Envie's right, though I don't think I've ever heard "stuck-up" before. Surely "stick-up" comes from the phrase "stick 'em up," where "'em" is a colloquial pronunciation of "them"; it means "put your hands up."
It is very strange to me that somebody cannot tell the meaning of an expression without the whole story, but obviously that's English. Furthermore, if 'stick-up job' is a coined expression why can't I find it in any dictionary? Do we have bad English dictionaries? Finally, does the phrase 'stick-up job' have two (or more) meanings?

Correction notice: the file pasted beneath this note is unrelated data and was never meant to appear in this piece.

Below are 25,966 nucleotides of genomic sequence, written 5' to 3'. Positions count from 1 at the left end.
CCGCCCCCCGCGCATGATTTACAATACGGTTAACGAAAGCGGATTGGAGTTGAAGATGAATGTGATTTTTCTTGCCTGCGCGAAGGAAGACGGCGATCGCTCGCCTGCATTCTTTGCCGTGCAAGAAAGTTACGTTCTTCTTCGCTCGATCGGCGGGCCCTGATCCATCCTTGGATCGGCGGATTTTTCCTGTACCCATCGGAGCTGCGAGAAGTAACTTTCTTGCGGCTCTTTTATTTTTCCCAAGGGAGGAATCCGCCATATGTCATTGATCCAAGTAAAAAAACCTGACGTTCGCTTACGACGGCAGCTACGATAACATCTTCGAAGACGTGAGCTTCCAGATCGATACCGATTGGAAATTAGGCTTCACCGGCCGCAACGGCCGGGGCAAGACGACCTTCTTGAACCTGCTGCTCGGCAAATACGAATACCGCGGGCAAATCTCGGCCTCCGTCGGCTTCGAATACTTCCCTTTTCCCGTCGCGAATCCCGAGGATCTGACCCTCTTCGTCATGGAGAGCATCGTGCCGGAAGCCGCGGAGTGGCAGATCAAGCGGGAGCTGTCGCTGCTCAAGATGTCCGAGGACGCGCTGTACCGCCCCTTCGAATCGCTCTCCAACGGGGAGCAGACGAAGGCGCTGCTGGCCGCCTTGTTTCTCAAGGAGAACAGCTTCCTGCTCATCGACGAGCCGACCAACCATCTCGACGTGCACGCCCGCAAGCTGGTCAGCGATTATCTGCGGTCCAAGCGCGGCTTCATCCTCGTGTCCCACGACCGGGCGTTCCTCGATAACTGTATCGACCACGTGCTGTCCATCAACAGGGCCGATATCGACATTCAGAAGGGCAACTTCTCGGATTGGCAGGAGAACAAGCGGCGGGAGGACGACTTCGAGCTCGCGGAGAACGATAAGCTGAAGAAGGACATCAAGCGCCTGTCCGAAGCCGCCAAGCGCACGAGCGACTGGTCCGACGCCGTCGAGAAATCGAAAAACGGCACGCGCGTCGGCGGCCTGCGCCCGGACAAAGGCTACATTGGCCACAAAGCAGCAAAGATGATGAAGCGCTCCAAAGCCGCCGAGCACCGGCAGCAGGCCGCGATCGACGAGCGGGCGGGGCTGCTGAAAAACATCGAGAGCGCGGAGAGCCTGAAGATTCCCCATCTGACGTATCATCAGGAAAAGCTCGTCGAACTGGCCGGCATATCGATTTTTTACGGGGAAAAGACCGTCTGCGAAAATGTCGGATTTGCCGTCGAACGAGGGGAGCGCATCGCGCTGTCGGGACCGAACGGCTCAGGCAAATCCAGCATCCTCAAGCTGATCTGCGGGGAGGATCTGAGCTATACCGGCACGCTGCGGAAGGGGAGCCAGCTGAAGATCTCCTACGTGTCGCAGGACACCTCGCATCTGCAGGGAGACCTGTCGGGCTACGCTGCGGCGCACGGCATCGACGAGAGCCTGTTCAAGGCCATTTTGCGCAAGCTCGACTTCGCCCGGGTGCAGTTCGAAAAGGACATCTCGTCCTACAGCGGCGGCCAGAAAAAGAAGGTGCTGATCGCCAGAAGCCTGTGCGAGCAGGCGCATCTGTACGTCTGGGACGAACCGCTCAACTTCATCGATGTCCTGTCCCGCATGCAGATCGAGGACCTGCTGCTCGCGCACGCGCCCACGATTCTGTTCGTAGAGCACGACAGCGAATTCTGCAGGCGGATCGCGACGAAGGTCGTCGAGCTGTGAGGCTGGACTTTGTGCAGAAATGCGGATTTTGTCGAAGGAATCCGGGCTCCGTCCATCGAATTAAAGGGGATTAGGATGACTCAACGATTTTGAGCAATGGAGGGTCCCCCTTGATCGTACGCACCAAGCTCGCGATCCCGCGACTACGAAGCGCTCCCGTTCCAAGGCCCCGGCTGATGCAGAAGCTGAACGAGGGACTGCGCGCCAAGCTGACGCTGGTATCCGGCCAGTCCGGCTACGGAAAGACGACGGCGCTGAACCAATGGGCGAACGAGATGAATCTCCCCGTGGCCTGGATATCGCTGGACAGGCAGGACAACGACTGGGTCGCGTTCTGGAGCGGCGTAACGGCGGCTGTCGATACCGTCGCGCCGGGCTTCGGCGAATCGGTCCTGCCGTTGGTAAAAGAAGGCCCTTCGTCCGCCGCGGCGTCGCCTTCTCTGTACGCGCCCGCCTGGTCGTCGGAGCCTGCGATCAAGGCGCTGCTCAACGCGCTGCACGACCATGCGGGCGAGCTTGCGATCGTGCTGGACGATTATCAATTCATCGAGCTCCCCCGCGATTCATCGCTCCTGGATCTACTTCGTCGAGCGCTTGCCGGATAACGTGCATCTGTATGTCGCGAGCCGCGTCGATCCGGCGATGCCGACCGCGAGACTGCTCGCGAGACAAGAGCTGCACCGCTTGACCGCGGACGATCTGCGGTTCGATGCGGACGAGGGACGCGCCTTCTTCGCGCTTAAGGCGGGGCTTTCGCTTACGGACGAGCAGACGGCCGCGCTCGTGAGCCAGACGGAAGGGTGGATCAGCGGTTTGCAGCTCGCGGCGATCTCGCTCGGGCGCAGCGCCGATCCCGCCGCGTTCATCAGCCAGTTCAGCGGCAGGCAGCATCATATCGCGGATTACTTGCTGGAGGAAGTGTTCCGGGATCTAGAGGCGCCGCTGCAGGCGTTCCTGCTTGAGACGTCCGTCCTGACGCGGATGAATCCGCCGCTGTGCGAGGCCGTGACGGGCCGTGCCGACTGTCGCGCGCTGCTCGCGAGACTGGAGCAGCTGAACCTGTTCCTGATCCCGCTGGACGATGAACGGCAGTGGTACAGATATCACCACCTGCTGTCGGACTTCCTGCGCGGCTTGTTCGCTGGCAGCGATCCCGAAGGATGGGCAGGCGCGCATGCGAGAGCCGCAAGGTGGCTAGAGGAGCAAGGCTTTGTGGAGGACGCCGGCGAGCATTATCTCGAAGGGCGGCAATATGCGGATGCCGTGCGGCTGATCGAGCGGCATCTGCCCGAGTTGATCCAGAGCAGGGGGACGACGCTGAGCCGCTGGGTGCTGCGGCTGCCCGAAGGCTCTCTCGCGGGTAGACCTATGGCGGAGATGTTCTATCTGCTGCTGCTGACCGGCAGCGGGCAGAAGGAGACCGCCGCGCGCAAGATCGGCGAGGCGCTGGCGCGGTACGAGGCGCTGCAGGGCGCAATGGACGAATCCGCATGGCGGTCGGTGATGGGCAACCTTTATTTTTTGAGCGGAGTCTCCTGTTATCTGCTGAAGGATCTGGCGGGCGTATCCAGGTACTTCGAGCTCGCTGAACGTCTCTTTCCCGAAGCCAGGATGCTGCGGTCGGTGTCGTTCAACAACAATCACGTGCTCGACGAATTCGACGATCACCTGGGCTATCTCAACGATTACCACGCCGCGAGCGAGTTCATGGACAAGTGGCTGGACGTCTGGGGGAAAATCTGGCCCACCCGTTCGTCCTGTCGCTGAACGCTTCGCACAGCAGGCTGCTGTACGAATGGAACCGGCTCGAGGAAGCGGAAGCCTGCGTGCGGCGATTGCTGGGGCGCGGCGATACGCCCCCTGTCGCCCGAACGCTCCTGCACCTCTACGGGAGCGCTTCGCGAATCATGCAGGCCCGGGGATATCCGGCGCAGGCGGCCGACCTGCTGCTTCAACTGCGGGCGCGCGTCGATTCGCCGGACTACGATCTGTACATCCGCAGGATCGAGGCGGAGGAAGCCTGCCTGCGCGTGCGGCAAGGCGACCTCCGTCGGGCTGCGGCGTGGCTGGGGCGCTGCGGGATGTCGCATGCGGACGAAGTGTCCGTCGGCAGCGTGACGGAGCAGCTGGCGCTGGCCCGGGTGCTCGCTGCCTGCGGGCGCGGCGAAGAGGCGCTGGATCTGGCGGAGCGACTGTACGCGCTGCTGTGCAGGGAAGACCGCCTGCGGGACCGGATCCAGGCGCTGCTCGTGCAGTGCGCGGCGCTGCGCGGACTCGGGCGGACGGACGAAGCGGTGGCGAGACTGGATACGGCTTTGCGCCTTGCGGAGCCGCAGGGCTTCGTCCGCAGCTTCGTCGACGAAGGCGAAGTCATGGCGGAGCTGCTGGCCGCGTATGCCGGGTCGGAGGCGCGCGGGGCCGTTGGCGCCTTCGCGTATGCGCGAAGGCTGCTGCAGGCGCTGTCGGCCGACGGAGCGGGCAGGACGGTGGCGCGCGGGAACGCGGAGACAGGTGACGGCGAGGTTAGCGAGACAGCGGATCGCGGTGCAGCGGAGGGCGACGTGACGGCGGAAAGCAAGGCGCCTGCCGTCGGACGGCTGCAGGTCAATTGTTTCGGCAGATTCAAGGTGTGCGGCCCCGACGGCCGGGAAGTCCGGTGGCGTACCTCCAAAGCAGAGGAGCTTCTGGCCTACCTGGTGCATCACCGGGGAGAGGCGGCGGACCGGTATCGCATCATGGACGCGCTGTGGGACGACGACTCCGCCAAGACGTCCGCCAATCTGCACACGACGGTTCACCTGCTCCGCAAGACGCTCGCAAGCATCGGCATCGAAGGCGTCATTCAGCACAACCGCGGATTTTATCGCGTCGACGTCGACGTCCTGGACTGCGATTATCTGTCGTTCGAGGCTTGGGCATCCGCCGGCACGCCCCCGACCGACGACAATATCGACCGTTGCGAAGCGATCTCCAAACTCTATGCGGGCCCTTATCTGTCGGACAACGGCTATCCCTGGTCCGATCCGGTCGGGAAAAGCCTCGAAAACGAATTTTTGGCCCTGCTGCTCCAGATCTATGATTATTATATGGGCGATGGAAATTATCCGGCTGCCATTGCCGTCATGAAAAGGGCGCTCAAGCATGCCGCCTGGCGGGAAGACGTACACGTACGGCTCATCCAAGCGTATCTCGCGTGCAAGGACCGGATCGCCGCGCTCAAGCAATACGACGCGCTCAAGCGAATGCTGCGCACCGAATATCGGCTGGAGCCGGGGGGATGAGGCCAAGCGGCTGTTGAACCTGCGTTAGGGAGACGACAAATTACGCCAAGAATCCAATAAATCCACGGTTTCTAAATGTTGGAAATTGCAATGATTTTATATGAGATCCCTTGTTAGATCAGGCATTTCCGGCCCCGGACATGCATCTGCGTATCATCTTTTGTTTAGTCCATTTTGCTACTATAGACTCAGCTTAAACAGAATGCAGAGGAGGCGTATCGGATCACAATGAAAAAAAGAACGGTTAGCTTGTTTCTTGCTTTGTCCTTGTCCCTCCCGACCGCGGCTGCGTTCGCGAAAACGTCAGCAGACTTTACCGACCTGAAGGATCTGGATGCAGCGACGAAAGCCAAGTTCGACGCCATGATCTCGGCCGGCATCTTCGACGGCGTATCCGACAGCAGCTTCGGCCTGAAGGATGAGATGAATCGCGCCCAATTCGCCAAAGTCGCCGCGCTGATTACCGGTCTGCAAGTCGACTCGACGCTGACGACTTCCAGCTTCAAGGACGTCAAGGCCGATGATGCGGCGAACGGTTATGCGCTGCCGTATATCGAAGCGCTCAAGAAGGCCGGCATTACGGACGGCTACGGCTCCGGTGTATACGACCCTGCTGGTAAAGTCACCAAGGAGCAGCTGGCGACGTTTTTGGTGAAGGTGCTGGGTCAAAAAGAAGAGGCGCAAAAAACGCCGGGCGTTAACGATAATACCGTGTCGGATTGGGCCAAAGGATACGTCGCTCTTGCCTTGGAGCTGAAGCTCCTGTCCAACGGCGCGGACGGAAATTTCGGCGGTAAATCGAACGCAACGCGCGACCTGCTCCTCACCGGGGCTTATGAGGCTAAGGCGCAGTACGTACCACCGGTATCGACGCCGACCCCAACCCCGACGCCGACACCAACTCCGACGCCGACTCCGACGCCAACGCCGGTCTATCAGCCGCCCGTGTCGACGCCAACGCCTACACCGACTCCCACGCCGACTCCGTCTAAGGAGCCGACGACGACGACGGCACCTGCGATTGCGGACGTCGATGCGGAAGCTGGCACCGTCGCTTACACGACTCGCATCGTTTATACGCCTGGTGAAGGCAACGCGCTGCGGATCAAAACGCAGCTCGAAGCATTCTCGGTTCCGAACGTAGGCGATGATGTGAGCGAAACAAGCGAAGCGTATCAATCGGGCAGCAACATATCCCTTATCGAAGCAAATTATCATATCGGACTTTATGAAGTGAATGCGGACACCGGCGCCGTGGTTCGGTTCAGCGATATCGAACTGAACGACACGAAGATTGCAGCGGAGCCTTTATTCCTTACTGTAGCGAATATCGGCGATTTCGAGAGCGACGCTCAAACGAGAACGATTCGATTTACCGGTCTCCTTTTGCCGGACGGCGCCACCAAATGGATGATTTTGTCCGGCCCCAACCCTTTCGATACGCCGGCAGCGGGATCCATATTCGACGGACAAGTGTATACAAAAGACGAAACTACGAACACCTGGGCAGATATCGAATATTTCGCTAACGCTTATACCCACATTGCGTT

You are looking at a difference between American English and British English. In America, a "stick-up job" is a robbery at gun-point. Apparently in Britain it is the act of sticking/taping something together.
Magixo, did you try the dictionary on this web site? I found two definitions for stick up with no problem.
By the way, in my experience, stuck-up means snooty or self-impressed. You might say you were held up (at gunpoint), though this can also mean you were simply delayed.